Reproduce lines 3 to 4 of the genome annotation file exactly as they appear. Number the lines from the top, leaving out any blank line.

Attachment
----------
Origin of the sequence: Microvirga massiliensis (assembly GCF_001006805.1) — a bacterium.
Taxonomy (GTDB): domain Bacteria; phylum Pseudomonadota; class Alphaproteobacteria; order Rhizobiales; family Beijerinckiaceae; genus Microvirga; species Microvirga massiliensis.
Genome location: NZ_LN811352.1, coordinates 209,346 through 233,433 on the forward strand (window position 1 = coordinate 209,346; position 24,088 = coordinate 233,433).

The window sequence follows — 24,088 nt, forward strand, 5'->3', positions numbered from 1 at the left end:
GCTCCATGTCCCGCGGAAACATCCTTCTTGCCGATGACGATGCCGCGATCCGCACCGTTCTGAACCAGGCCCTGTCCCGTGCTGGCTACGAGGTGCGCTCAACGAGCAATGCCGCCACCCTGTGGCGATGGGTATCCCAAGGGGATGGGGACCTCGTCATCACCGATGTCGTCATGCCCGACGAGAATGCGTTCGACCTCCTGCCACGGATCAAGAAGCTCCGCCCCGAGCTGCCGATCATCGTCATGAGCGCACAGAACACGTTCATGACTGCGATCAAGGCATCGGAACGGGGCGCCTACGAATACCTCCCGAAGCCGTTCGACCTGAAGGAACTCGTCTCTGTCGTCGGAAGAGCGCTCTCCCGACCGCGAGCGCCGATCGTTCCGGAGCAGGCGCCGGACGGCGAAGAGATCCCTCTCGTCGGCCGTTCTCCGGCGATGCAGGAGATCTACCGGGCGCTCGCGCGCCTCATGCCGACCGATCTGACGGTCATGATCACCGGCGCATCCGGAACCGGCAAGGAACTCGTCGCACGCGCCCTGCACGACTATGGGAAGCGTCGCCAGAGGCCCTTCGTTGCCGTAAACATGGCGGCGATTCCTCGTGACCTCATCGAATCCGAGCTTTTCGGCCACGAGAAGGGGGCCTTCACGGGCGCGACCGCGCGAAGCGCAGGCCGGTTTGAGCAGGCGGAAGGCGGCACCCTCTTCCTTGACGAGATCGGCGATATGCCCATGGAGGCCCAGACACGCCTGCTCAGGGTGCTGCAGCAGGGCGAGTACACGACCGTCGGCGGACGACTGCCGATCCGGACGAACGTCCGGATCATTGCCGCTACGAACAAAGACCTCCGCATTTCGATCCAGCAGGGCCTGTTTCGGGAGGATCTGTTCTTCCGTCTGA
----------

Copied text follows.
Genome location: NZ_LN811352.1, coordinates 209,346 through 233,433 on the forward strand (window position 1 = coordinate 209,346; position 24,088 = coordinate 233,433).

The window sequence follows — 24,088 nt, forward strand, 5'->3', positions numbered from 1 at the left end: